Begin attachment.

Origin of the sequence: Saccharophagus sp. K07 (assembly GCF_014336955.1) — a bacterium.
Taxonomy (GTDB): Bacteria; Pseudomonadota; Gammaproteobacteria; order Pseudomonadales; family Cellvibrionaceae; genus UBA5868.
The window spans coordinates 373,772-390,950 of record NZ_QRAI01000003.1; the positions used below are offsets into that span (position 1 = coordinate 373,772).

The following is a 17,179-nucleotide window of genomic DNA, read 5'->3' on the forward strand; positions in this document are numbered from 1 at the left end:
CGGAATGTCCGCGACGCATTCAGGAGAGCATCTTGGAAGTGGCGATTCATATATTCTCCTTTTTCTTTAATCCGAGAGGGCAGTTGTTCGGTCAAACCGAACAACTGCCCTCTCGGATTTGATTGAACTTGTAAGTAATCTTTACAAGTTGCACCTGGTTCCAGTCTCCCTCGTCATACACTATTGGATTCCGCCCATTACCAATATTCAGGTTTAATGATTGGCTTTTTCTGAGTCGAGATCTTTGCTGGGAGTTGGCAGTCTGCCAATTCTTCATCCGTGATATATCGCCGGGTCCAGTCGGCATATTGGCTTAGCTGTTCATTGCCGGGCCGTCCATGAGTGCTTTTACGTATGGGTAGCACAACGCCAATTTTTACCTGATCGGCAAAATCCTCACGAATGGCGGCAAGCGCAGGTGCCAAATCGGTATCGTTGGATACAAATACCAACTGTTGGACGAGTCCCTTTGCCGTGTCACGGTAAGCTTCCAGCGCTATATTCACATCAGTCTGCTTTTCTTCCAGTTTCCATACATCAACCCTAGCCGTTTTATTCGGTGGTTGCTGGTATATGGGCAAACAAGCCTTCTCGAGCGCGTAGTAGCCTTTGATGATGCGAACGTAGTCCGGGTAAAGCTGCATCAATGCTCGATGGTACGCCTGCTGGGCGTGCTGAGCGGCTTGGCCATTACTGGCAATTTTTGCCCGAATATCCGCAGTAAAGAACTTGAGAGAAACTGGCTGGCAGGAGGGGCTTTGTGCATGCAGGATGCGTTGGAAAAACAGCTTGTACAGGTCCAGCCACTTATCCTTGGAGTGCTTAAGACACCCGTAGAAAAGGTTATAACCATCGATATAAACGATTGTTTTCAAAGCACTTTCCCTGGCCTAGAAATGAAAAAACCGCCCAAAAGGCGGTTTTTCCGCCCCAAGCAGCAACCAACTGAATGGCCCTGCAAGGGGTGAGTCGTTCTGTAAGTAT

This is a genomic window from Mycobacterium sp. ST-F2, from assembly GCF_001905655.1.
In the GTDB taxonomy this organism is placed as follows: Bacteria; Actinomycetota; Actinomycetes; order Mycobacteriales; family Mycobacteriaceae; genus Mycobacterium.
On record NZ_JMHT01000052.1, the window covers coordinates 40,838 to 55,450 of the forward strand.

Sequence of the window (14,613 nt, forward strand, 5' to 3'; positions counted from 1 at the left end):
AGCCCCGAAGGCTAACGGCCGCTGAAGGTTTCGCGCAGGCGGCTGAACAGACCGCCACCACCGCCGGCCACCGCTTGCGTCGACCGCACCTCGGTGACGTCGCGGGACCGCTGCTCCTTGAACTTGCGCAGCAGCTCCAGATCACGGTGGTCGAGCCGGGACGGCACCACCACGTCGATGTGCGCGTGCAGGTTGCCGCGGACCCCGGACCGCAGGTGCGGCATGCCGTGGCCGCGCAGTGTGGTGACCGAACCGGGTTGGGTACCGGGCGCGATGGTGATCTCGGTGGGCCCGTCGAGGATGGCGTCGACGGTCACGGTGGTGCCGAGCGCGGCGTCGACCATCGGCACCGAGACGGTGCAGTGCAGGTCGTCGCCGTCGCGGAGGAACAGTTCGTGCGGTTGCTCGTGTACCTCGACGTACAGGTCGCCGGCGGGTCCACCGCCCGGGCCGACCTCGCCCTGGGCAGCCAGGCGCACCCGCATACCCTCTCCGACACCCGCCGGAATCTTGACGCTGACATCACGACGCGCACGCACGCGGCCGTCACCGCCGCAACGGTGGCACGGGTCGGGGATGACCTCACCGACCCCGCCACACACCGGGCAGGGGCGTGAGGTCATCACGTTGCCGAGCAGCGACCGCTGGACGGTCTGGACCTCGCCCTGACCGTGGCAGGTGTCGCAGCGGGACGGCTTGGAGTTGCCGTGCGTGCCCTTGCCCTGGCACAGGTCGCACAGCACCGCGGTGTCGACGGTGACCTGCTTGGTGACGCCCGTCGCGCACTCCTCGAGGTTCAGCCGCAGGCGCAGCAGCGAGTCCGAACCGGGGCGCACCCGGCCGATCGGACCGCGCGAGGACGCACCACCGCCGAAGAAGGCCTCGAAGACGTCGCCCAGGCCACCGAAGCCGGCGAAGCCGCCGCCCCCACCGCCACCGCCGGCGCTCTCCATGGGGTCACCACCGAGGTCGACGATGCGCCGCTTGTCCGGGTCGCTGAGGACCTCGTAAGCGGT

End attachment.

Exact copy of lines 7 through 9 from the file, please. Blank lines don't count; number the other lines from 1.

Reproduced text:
In the GTDB taxonomy this organism is placed as follows: Bacteria; Actinomycetota; Actinomycetes; order Mycobacteriales; family Mycobacteriaceae; genus Mycobacterium.
On record NZ_JMHT01000052.1, the window covers coordinates 40,838 to 55,450 of the forward strand.

Sequence of the window (14,613 nt, forward strand, 5' to 3'; positions counted from 1 at the left end):